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Battery of Tests For IO Library


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#1 Ectara   Crossbones+   -  Reputation: 2970

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Posted 01 December 2012 - 08:43 PM

I've been having a hard time thinking up a battery of tests for an IO library, and any advice or ideas would be appreciated. For a point of reference, it shares a lot in common with the C standard IO library. Ideally, I'd like to test that writing and reading works, files can be grown when written past the end if permissions allowed, file read/write permissions, file EOF flags are set properly, and file seeking and telling work as expected.

One of the problems that I run into is that it is hard to test whether reading or writing works without using the opposite functionality; it is hard to test whether or not what I've written is correct if I don't read it back in to test it. I can't seem to find a way around it. One important point is that though the IO stream can be implemented in any number of ways, they all have the same interface. I do expect at least one of these tests to fail for any of the streams, so it is of great importance.

What I have so far, in terms of tests:
-Create a new file
-Write a sequence of bytes (or a few, or rule out a fluke)
-Seek to the beginning
-Read in the written data (if a problem occurs, how can I prove that it was either the reading, or the writing)
-Try to read again, to make sure that I get the EOF flag
-Explicitly check to see if stream has the EOF flag set, similarly to feof()
-Put a single byte
-Get a single byte (same caveat with the reading and the writing)
-Try getting the current file position
-Try seeking to the beginning
-Try seeking to the stored position
-Try to get the file position again, and ensure that they're the same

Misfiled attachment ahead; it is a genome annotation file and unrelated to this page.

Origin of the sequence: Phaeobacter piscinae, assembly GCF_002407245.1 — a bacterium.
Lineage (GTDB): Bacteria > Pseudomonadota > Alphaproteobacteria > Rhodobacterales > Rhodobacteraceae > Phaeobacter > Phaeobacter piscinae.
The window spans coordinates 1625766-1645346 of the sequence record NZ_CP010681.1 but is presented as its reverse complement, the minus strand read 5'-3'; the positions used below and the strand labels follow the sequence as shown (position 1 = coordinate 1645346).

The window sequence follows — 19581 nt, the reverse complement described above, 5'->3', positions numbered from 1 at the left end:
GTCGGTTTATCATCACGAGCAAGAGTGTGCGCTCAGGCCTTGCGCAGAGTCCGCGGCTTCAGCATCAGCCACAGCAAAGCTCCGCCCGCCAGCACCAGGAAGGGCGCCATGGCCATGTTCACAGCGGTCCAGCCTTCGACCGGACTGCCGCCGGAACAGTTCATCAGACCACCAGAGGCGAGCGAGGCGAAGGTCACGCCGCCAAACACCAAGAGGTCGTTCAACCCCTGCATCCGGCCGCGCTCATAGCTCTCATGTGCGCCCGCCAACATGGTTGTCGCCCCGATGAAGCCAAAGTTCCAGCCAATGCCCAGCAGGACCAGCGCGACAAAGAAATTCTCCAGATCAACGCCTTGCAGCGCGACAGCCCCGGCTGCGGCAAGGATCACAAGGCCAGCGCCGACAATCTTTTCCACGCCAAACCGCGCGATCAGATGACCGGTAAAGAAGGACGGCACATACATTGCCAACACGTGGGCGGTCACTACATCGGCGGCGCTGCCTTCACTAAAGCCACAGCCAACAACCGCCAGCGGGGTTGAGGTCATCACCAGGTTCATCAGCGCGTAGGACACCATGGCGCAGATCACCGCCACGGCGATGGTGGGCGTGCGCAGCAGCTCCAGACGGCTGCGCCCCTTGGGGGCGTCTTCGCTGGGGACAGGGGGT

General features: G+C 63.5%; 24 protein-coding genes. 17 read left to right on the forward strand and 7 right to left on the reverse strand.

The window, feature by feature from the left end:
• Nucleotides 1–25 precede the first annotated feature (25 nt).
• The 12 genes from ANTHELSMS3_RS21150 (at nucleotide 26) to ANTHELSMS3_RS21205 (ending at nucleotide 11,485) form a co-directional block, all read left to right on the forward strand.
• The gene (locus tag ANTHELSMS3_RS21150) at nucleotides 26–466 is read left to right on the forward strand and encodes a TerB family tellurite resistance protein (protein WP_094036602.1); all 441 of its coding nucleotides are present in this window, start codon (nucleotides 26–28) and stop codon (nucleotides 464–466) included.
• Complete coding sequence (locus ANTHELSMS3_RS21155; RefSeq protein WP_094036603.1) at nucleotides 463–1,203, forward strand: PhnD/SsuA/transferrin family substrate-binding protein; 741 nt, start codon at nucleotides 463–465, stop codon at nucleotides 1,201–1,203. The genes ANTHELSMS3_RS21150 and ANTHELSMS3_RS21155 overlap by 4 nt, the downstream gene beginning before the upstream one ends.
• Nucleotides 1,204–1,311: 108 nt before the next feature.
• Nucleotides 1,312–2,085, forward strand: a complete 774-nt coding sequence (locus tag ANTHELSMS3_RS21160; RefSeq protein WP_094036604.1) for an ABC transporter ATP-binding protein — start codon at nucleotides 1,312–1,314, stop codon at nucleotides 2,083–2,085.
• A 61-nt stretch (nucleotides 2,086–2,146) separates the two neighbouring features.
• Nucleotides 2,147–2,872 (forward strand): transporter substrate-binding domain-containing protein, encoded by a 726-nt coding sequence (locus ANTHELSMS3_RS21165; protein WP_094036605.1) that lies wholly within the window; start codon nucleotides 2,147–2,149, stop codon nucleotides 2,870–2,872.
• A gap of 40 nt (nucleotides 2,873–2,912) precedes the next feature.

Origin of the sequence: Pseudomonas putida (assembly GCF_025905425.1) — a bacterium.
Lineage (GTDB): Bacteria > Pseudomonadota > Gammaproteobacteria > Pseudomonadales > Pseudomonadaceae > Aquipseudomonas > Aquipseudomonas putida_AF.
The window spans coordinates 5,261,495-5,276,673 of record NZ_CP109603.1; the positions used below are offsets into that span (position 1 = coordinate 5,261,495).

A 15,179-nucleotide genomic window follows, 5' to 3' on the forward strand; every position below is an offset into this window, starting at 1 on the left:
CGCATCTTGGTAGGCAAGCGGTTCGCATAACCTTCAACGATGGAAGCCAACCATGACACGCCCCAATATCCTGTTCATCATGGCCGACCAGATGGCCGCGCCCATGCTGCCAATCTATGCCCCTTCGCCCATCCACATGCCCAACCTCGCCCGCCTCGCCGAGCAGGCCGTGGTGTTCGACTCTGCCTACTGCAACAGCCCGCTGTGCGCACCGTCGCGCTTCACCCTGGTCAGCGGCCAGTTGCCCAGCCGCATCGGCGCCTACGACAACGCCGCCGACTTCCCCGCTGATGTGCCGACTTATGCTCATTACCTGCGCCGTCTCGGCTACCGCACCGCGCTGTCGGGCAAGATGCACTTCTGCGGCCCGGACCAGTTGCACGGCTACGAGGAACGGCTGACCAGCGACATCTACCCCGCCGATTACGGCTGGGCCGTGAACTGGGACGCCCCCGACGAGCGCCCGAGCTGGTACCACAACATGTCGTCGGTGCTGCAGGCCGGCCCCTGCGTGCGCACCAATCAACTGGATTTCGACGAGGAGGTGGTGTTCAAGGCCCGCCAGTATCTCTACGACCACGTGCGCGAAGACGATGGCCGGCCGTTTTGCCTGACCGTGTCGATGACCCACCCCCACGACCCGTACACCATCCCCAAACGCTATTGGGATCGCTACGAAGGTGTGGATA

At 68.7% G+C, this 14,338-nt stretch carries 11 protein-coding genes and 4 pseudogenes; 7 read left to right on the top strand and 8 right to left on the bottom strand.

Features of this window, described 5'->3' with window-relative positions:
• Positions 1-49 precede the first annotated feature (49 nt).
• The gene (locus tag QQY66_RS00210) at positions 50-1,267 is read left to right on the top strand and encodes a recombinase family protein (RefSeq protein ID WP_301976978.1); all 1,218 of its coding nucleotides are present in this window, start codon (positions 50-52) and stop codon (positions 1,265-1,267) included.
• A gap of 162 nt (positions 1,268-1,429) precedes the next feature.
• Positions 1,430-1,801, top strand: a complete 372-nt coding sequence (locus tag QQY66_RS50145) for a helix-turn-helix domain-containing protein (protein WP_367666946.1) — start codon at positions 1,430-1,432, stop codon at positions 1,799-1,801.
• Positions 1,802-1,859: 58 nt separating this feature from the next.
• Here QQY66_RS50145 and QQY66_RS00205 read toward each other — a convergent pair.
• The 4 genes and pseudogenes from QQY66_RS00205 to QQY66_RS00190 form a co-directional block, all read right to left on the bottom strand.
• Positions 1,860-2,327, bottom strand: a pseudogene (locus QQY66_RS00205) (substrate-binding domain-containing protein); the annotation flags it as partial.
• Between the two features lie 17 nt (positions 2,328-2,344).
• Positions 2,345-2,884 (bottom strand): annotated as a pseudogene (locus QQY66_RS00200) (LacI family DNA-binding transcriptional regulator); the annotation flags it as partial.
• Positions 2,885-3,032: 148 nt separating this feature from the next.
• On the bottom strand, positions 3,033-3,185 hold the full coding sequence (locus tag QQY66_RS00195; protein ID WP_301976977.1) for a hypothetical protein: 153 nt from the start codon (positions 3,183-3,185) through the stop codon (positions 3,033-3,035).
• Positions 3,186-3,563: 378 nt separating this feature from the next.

-Try to seek to the end of the stream
-Get the file position at the end, and try seeking to the beginning and to the end's stored position to see if I still wind up at the end
-Seek to the first stored position and flush the stream, and ensure that the position did not change

I'm drawing a blank on the rest so far.

Additionally, should the function for getting a string from the stream explicitly call the function to get a single character until a newline is encountered, or should the string getting function be independent of the character get function for speed, and depend upon the stream's implementation?

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#2 Samith   Members   -  Reputation: 2256

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Posted 01 December 2012 - 09:42 PM

I might try adding some more "error case" tests, like attempting to read/write a negative number of bytes or something for example. It's good to make sure your libraries behave nicely even when given bad input.

#3 Bacterius   Crossbones+   -  Reputation: 8880

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Posted 02 December 2012 - 12:24 AM

I personally enjoy randomized testing against a reference library (such as C's stdio or C++'s iostream) when I have the luxury of having such a reference. The idea is to perform a series of completely random operations, even operations which are meaningless and should result in errors, in parallel on both implementations, and as soon as you get divergent results which are not a feature of your library (hopefully you can enumerate those), you've failed and you go to the code to fix it. This can be executed fairly quickly and eventually the entire search space will be covered. When everything works, you're probably ready to launch the library into the real world and iron out any remaining issues through bug reports.

The slowsort algorithm is a perfect illustration of the multiply and surrender paradigm, which is perhaps the single most important paradigm in the development of reluctant algorithms. The basic multiply and surrender strategy consists in replacing the problem at hand by two or more subproblems, each slightly simpler than the original, and continue multiplying subproblems and subsubproblems recursively in this fashion as long as possible. At some point the subproblems will all become so simple that their solution can no longer be postponed, and we will have to surrender. Experience shows that, in most cases, by the time this point is reached the total work will be substantially higher than what could have been wasted by a more direct approach.

 

- Pessimal Algorithms and Simplexity Analysis


#4 Ectara   Crossbones+   -  Reputation: 2970

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Posted 02 December 2012 - 07:17 AM

I might try adding some more "error case" tests, like attempting to read/write a negative number of bytes or something for example. It's good to make sure your libraries behave nicely even when given bad input.